What are 'Wh- Words' in Grammar?

Glossary of Grammatical and Rhetorical Terms

Reporter asking Wh questions
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In English grammar, a "wh- word" is one of the function words used to begin a wh- question: what, who, whom, whose, which, when, where, why, and howWh- words can appear in both direct questions and indirect questions, and they are used to begin wh-clauses. In most varieties of English, the wh- words are used as relative pronounsWh- words are also known as interrogatives, question words, wh- pronouns, and fused relatives.

List of Wh- Words by Parts of Speech

Linguists Mark Lester and Larry Beason say that wh- words are "unique among flag words in that they belong to different parts of speech." They cite the following examples as the most common wh- words classified by parts of speech. (Note that many of wh- words can be compounded with -ever.)

Nouns

  • what, whatever
  • who, whoever
  • whom, whomever


Adjectives

  • whose
  • which, whichever


Adverbs

  • when, whenever
  • where, wherever
  • why
  • how, however

While how and however don't actually begin with wh-, Lester and Beason say that these two words should be "treated as honorary members of the wh- family."

Wh- Ever Words

There's a separate class of words that resemble wh- words because they're constructed from wh- words with the addition of the suffix -ever. These include: whoever, whichever, wherever, whenever, and however. Nominal relative clauses and universal conditional clauses begin with such wh- words, for example: Wherever you go, you're sure to have a good time.

Wh- Words in Noun Clauses

Wh- words that are the nouns inside a noun clause can function in any of the standard four noun roles: subject, object of verb, object of preposition, and predicate nominative. Wh- words that are adverbs function in the standard adverb roles of denoting time, place, manner, and reason. Lester cites the following examples, noting that "all the noun clauses play the same external role of subject of the verb in the main sentence."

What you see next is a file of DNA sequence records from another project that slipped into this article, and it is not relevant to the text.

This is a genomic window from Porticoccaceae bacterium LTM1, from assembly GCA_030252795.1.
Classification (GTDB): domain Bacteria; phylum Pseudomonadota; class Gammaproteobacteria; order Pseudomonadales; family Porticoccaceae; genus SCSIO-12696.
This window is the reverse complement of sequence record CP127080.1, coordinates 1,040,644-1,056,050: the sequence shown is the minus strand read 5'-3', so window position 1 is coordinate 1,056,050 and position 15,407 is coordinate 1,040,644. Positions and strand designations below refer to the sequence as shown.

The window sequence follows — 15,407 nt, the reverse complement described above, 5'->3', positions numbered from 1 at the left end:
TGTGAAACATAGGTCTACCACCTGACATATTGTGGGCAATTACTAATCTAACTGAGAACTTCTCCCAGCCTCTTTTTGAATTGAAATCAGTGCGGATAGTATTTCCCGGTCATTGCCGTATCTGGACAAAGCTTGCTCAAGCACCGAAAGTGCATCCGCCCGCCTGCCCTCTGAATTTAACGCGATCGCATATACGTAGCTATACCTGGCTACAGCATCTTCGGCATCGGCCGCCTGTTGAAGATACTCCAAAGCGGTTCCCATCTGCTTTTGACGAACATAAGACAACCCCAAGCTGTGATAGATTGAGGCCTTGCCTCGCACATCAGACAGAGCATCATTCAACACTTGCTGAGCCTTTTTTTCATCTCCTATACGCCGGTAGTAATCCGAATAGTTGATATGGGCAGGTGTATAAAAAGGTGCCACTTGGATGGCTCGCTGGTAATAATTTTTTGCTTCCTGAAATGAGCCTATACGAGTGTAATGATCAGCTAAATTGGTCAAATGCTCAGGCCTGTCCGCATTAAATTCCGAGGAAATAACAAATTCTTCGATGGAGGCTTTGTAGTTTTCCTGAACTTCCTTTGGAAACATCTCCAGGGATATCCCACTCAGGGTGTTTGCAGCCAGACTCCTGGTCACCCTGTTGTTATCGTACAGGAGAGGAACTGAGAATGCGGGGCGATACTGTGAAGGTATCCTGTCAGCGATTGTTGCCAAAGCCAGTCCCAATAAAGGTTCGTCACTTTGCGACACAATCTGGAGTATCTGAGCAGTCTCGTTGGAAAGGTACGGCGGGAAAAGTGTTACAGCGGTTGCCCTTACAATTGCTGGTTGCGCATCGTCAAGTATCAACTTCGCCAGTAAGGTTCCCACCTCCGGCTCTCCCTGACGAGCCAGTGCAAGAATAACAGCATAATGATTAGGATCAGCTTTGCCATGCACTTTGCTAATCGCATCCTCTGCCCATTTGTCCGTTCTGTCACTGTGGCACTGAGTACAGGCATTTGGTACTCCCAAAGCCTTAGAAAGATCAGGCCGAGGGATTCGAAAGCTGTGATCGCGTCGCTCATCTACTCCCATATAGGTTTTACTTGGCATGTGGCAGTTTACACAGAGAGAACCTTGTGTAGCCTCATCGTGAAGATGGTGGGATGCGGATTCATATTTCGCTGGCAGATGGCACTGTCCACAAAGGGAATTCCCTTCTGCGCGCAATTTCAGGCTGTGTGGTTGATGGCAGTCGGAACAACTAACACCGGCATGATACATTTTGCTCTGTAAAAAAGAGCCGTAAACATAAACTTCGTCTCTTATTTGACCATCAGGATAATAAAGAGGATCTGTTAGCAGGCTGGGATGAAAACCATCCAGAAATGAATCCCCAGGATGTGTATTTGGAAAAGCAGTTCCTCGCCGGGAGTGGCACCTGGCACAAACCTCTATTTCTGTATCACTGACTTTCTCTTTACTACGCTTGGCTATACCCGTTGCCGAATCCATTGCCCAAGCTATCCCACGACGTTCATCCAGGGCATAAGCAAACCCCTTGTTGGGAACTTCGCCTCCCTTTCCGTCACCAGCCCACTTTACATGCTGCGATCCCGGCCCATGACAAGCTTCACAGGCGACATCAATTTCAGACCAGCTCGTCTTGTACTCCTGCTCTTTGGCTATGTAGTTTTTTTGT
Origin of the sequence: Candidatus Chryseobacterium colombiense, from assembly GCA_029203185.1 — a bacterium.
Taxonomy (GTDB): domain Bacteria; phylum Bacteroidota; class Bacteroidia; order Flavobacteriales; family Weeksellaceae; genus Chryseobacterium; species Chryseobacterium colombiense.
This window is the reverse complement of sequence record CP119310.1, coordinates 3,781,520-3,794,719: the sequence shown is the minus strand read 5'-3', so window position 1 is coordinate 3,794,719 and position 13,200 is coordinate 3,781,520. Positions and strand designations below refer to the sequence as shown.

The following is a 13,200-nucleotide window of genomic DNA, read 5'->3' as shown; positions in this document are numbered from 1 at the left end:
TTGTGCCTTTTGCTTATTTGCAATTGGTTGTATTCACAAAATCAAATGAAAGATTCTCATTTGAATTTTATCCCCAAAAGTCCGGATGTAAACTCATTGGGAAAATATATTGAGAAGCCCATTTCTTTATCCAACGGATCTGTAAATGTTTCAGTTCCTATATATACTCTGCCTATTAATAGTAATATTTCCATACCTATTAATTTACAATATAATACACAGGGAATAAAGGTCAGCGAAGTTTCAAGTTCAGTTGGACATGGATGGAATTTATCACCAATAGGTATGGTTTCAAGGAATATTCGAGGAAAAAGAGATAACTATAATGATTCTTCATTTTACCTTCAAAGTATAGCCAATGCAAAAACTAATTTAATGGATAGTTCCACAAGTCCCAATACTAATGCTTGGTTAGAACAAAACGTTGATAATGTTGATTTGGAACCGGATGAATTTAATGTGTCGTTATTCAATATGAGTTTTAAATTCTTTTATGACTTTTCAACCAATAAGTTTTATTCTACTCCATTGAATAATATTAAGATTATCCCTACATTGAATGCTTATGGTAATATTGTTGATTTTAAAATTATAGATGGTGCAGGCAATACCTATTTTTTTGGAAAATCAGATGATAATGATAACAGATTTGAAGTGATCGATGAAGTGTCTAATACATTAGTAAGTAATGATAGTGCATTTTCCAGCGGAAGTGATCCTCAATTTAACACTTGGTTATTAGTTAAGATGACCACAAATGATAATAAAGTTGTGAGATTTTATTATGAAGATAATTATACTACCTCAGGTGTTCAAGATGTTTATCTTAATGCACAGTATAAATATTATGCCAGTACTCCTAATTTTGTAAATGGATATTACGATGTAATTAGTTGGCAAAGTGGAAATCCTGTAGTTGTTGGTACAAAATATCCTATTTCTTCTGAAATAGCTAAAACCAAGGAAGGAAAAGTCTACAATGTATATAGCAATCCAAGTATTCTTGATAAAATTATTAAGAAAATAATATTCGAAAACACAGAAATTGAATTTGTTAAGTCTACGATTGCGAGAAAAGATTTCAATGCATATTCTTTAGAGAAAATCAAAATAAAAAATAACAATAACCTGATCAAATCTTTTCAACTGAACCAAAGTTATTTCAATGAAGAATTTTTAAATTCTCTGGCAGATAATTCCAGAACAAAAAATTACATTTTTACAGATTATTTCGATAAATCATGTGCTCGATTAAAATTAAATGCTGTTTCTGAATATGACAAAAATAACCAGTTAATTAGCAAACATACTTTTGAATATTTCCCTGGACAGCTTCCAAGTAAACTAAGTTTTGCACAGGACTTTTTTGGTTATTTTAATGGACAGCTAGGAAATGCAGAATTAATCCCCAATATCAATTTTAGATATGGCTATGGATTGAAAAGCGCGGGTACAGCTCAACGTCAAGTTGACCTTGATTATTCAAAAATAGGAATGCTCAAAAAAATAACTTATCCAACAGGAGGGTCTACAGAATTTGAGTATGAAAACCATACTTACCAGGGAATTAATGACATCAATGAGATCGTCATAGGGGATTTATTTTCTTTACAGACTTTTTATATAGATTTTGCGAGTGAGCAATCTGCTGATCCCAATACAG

Wh- words used as nouns inside wh- clauses:

  • Subject: Whoever finishes first wins the prize.
  • Object of verb: Whatever I said must have been a mistake.
  • Object of preposition: What they agreed to is okay with me.
  • Predicate nominative: Who they were is still unknown.

Wh- words used as adverbs inside wh- clauses:

  • Adverb of time: When you called was not a good time for me.
  • Adverb of place: Where you work is very important.
  • Adverb of manner: How you use your leisure time tells a lot about you.
  • Adverb of reason: Why they said that remains a complete mystery to us.

"It is important to understand that noun clauses beginning with wh- words that are adverbs are just as much noun clauses as noun clauses beginning with wh- words that are nouns," Lester explains.
 

Wh- Words Indicating Movement

"From the earliest days, transformational grammarians postulated that a wh- interrogative sentence is derived by a movement rule from a deep structure resembling that of the corresponding declarative. So, for example, and disregarding the inversion and the appearance of a form of do, a sentence like What did Bertie give—to Catherine? would be derived from a deep structure of the form Bertie gave wh- to Catherine (the dash in the derived sentence indicates the site from which the wh- word has been extracted). Wh- movement can also extract wh- words from within embedded sentences, and apparently from an unlimited depth: What did Albert say Bertie gave—to Catherine?, What did Zeno declare that Albert had said that Bertie gave–to Catherine? and so forth. The rule is, however, not entirely unconstrained. For example, if the constituent sentence is itself interrogative, then extraction cannot take place: Albert asked whether Bertie gave a book to Catherine, but not *What did Albert ask whether Bertie gave—to Catherine?"—From "Generative Grammar" by E. Keith Brown

Sources

  • Lester, Mark; Beason, Larry. "The McGraw-Hill Handbook of English Grammar and Usage." McGraw-Hill. 2005
  • Leech, Geoffrey N. "A Glossary of English Grammar." Edinburgh University Press. 2006
  • Lester, Mark. "McGraw-Hill's Essential ESL Grammar." McGraw-Hill. 2008
  • Brown, E. Keith. "Generative Grammar." "The Linguistics Encyclopedia, Second Edition." Editor: Malmkjaer, Kirsten. ​ Routledge. 2002